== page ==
The H2S concentrations measured by the ISA during the limited and optimal nitrate dosing concentrations were much higher than the other sensors, as highlighted in the H2S profiles (Figure 5a,b). The ISA measurements in these dosing scenarios appeared to be insensitive to nitrate dosing. The key reason for this is that the calibration dataset used for locally calibrating the ISA did not include sulfide measurements under nitrate dosing conditions. In addition, the calibration method used for the ISA did not apply a deconvolution of the bisulfide ion (HS) spectra. Instead, it used a multivariate procedure relating H2S concentrations measured by the reference methods with the measured spectra. Given that the absorption spectra of water samples are a superposition of the absorption spectra of several species, and since both HS and nitrate have a strong absorbance in the same UV range, deconvolution is required to identify and differentiate the different species [7].
In comparison, the global calibration of OPUS followed the semi-deterministic deconvolution procedure in which a linear substance analysis (curve-fitting) and multiple linear regression analysis were employed to simultaneously detect HS and nitrate [55]. Meyer et al. 2018 [7] performed a similar calibration for in-situ measurements of nitrate and H2S in the Baltic Sea. In addition, Guitierrez et al. 2010 [14] developed and validated a similar calibration procedure for an online UV/Vis spectrometer to simultaneously measure sulfide and nitrate in sewers for optimizing nitrate dosing for sulfide control. However, the SulfiLoggerTM requires no specific data preprocessing and cumbersome calibration routines as the H2S detection relies on the penetration of H2S through the tip of the sensor and subsequent electrochemical reaction.
To improve the ISA measurements during the nitrate dosing, we recommend performing a new calibration to account for the shift in the composition of the matrix under dosed conditions or adopt the semi-deterministic calibration by decomposition of the spectra.

3.4. Practical Applications and Challenges

During its conveyance, wastewater continuously takes part in a series of chemical and microbial processes altering its wastewater composition and matrix during transport. In addition, sewer systems are exposed to highly variable hydraulic conditions [30]. These transformation processes and variable conditions contribute to the dynamic nature of the sulfide problems in sewers. To understand and assess the magnitude of the sewer sulfide problem, H2S sensors are usually installed at identified critical points, e.g., at the end of the pressure sewer. For control measures (e.g., chemical dosing), sensors are installed downstream the point of dosing. It is essential to ensure that the sensors are easily accessible at these monitoring points and can be easily removed for maintenance.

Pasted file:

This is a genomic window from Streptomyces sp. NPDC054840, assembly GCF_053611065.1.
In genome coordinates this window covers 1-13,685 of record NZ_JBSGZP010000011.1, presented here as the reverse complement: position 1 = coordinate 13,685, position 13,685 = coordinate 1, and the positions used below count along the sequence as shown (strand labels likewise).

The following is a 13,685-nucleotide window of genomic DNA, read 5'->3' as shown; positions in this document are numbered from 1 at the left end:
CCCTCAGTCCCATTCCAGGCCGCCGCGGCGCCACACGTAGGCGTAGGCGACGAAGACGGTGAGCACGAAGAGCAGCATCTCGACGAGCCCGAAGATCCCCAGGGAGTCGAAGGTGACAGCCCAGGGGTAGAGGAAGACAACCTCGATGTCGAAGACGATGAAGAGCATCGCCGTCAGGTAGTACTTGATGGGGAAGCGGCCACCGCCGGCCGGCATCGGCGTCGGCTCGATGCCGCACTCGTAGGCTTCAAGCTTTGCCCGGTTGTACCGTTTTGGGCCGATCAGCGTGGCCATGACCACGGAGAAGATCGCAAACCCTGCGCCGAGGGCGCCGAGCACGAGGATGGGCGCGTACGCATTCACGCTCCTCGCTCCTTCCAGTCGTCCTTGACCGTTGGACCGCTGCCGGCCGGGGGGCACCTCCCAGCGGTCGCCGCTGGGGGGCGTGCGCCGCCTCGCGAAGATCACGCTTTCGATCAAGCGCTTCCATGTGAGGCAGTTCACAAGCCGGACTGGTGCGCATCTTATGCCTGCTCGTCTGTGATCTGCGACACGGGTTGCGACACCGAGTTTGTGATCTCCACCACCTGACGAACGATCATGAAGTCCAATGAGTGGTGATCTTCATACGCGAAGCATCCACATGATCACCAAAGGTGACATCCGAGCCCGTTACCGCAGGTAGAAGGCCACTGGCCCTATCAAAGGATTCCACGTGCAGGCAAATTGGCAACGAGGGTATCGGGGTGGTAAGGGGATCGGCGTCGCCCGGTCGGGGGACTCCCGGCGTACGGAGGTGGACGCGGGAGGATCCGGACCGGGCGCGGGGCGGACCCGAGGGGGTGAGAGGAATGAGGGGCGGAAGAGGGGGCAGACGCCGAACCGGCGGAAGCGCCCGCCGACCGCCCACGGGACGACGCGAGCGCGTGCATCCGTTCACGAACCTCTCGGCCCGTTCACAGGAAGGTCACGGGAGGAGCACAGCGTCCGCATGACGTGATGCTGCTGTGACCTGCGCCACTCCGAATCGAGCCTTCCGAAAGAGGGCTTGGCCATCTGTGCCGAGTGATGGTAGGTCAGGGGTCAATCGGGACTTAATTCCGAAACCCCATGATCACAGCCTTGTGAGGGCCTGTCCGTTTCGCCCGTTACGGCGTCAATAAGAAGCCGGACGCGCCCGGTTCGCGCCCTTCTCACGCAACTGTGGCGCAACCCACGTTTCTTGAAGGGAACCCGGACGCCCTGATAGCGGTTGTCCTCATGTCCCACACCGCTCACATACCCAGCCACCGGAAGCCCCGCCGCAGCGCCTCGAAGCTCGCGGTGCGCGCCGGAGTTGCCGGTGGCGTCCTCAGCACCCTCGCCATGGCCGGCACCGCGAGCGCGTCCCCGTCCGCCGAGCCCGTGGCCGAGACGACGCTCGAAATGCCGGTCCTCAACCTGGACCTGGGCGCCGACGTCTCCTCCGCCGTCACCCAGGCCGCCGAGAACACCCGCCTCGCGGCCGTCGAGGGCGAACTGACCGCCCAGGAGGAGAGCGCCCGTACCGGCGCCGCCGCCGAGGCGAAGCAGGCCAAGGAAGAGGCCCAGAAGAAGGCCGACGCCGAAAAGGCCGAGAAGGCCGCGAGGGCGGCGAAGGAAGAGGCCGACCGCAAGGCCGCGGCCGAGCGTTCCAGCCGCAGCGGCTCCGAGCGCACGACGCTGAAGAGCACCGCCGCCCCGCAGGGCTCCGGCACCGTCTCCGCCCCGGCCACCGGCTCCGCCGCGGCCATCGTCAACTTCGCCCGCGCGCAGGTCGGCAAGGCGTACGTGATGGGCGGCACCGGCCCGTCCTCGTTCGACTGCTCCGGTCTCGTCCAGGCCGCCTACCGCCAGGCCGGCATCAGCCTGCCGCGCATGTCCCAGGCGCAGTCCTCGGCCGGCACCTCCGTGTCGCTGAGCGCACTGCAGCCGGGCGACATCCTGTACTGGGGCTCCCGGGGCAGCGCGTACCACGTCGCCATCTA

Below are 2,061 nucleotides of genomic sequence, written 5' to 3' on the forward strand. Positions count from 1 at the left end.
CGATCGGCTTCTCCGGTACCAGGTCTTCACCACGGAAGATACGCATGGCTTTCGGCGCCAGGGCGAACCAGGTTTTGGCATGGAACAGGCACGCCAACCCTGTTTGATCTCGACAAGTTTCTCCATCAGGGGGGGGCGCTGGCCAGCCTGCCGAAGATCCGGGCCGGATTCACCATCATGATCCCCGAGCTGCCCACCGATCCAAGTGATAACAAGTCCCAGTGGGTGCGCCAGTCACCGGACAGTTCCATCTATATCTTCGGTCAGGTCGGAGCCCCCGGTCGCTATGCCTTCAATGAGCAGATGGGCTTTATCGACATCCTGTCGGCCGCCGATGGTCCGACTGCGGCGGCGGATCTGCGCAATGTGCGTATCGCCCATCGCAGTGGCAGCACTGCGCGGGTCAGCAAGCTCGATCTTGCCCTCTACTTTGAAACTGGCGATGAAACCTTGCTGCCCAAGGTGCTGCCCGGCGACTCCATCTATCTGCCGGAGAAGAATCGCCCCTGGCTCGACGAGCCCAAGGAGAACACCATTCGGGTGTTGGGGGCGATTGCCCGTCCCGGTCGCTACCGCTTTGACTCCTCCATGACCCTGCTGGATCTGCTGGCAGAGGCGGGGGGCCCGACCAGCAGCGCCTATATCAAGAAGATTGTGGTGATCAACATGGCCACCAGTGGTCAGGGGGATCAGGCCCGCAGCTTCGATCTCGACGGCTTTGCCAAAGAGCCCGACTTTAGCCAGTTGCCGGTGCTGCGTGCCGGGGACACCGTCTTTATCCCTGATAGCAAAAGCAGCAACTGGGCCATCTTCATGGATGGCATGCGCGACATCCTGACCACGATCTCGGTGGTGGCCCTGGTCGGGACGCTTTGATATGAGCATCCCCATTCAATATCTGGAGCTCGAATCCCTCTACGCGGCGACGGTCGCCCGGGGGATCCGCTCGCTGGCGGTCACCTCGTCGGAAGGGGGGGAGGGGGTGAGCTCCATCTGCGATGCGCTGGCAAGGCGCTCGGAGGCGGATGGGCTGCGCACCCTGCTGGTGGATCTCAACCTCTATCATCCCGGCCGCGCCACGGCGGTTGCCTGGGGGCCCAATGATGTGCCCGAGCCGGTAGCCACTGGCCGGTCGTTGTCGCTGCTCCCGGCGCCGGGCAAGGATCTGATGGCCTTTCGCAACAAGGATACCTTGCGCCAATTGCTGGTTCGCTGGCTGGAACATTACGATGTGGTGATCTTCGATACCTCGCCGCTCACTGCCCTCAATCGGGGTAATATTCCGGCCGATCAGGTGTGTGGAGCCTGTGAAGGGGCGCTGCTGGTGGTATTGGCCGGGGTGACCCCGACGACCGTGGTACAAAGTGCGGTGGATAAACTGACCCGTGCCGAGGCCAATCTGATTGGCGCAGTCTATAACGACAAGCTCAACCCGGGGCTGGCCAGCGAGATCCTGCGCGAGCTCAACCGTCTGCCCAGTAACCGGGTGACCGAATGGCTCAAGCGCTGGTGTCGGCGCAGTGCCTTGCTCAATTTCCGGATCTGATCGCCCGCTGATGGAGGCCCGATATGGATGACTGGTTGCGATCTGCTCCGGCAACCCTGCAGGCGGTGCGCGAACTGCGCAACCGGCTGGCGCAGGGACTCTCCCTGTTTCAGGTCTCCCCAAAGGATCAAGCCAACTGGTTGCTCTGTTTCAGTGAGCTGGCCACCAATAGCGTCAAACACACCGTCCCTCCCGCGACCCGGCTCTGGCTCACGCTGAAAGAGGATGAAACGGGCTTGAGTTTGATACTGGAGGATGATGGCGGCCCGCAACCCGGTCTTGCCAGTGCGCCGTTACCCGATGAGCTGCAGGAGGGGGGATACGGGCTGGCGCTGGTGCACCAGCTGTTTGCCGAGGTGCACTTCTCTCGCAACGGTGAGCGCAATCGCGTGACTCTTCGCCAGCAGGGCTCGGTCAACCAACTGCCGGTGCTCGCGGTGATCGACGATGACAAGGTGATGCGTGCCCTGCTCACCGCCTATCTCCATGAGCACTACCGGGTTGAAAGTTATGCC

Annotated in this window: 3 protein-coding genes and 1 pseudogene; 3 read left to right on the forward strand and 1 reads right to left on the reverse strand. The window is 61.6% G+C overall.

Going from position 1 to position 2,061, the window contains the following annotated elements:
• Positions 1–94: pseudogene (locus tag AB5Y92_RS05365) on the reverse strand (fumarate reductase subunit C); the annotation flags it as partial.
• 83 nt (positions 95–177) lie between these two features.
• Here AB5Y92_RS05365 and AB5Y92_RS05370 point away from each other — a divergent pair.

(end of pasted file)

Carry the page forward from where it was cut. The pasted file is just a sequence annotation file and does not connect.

The UV/Vis (ISA and OPUS) sensors are typically installed using a floating or by-pass installation [56]. In addition, orienting the measurement path of the sensors to facilitate the passing of air bubbles formed around the path is essential, as it is known for causing measurement disturbance [57]. Other possible measurement failures of the UV/Vis sensors are typically caused by clogging, accumulation of grease, and carbonate deposits at the measuring path (the lens) of the sensor, even when automatic cleaning using compressed air is carried out. In the case of micro-electrochemical sensors (SulfiLoggerTM), installation specifications require submerging the sensor’s tip in the flowing wastewater while allowing free movement (a pendulum motion) during changes in hydraulic regimes. This pendulum-like motion allows the passage of sanitary solids, such as tissues (wet wipes) occasionally caught at the sensor’s tip. During the test trials, we observed that SulfiLoggerTM was sensitive to material accumulation at the installation point (tip of the sensor), resulting in concentration spikes that may not represent the actual H2S concentration in the wastewater. Therefore, continuously examining whether a blockage or an extreme event is responsible for high concentration peaks is required to ensure reliable data. For all sensors evaluated in this study, it is crucial to perform weekly inspection and maintenance routines.